Sunday, March 11, 2007

It's March 11, 2007. Do you know what your business taxes are?

215 days.

It's been 7 months and 3 days since our previous Legislature voted to eliminate the SBT, with promises to address the issue "after the election".

They, of course, did not.

Let's take a nostalgic stroll down Memory Lane shall we? Time to revisit what was said way back in those thrilling days of early August 2006.

The GR Press urged a quick replacement...

Either way, employers -- including prospective investors -- are left in doubt about the state's course. Michigan, which already ranks at or near the bottom of 50 states' economic rankings, doesn't need to add tax uncertainty to the list of deterrents to investment here. -GR Press 8/11/2006

As did the Detroit Free Press...

Their (buisness) ability to plan will suffer each day that the Legislature sits on its heels without deciding how to replace the SBT revenue -- or how much of it to replace. And how can the state recruit companies to come to Michigan, or even to expand here, in a tax limbo? -DFP 8/9/2006

The Detroit News was ecstatic about the decision, but the very last sentence should give them pause now.

Surely the sight of a state working to reform its heavy business tax burden would be more enticing than seeing still more dithering and delay on that burden. -DN 8/9/06

The Toledo Blade was adamant about an answer, but we didn't listen because they are in Ohio, or something.

Michigan voters should demand that their politicians tell them -- right now, before the election -- exactly what they plan to do as far as replacing this tax. -TB 8/17/2006

From "The More Things Change, The More Things Stay The Same" Department, the Lansing State Journal had this now very familiar refrain...

Legislative Republicans on the brink of repealing the state's Single Business Tax have the same problem they did last week, last month, last year: They don't have a tax and budget plan they're willing to share with Michigan voters. -LSJ 8/9/06

And by the end of the month...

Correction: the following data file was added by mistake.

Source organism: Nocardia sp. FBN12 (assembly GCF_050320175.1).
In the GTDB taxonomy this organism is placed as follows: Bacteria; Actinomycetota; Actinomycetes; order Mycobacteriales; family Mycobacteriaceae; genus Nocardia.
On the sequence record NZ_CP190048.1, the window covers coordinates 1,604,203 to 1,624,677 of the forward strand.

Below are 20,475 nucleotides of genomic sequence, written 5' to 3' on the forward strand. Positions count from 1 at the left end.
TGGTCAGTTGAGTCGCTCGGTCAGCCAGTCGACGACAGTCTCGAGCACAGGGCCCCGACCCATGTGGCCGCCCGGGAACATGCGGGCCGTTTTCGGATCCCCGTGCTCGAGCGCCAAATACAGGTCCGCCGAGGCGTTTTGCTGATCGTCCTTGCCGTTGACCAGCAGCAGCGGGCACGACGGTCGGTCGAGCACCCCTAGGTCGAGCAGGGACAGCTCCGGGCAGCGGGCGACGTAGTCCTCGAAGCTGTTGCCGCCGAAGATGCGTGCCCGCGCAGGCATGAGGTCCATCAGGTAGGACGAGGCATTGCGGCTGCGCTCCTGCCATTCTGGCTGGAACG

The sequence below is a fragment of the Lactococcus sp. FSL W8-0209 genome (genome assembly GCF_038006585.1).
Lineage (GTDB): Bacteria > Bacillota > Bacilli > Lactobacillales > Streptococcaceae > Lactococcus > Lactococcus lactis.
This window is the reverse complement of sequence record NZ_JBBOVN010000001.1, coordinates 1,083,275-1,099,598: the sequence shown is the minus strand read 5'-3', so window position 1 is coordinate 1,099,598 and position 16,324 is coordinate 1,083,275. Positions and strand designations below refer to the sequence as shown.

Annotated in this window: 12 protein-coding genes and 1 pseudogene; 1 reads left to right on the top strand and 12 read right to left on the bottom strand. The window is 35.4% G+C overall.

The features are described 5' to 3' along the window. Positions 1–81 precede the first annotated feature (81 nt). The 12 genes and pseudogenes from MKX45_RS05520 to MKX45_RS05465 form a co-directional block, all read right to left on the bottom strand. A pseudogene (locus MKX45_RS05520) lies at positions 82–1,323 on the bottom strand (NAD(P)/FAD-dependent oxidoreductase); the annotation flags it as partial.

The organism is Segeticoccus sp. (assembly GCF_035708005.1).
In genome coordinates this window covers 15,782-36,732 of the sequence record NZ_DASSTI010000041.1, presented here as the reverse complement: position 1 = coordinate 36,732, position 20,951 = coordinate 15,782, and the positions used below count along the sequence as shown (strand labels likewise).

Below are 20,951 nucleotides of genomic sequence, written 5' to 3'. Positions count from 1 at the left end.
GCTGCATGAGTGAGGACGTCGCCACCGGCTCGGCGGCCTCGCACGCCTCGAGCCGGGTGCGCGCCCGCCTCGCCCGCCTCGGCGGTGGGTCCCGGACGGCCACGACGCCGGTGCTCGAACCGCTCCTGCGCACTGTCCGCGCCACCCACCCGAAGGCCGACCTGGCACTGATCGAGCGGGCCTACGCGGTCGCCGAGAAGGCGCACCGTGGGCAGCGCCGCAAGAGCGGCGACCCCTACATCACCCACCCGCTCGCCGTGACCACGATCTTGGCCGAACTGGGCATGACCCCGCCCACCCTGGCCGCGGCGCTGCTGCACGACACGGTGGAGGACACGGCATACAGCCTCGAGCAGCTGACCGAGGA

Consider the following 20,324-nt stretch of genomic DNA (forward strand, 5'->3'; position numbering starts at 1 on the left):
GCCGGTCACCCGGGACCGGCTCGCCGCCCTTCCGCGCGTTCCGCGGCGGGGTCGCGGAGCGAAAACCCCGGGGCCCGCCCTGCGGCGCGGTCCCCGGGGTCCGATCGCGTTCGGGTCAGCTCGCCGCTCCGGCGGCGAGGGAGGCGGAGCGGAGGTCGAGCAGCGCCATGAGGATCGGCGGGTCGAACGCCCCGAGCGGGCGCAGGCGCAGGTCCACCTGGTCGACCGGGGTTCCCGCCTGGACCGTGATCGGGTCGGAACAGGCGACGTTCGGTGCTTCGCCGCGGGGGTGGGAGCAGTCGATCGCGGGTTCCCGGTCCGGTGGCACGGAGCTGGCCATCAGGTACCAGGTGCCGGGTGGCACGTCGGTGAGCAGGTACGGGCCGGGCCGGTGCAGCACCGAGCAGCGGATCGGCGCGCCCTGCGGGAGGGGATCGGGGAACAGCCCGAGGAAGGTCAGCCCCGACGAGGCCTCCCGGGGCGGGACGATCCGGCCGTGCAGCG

Unfortunately, the SBT repealers don't think voters are entitled to know what they'll do - a display of irresponsibility that should shock citizens of any ideological persuasion. -LSJ 8/27/06

We are beyond shock at this point. More like a coma. But seven months later, we all can agree on this statement from the now departed Ken Sikkema...

"The greatest risk is (in) doing nothing." -Ken Sikkema 8/10/2006

And this statement from now Minority Leader Craig DeRoche...

"Michigan deserves better, and we wouldn't be doing our jobs if we didn't ... start to move Michigan in a new direction." -Craig DeRoche 8/9/06

Apparently that direction was uncertainty and chaos. If you remember, immediately following the repeal Wall Street wagged its finger at us.

In response to the repeal, Standard & Poor's on Wednesday lowered the state's rating on general obligation bonds to "AA." "Wall Street has sent the signal that the Republicans' actions today are a bad business decision for Michigan," said Liz Boyd, Granholm's spokeswoman.

But Republicans say the move is based on an already struggling economy. "The repeal ... is a signal to the entire country that Michigan is serious about reforming our economy and bringing jobs back to the state, which will only serve to improve our bond rating," said Matt Resch, spokesman for Republican House Speaker Craig DeRoche of Novi. -DN 8/10/06

How is that working out for you, Craig? Anyone checked with Wall Street recently?

Wait. Better not.

OK, how about businesses looking to locate here? What are they saying now, Craig?

A House committee was told this week that the uncertainty about a replacement for Michigan's Single Business Tax has driven away business.

The CEO of a Kalamazoo-based economic development group told the panel three manufacturing firms have looked elsewhere in the last two months, reports the Gongwer News Service.


Ron Kitchens told the House Commerce Committee: "It isn't about the amount of taxes. ... They have gone elsewhere because of a lack of tax code - because they can't define their tax liability."

Amazingly enough, Craig made the case for his own dismissal this week. In a not-so-transparent Republican attempt at diversion from the real issues, DeRoche had this to say...

"If you mismanaged $70 million of your boss's money, you'd be fired," DeRoche said.

Wow. Wonder what happens when you mismanage $2 billion. It can't be good.

Back to counting the days...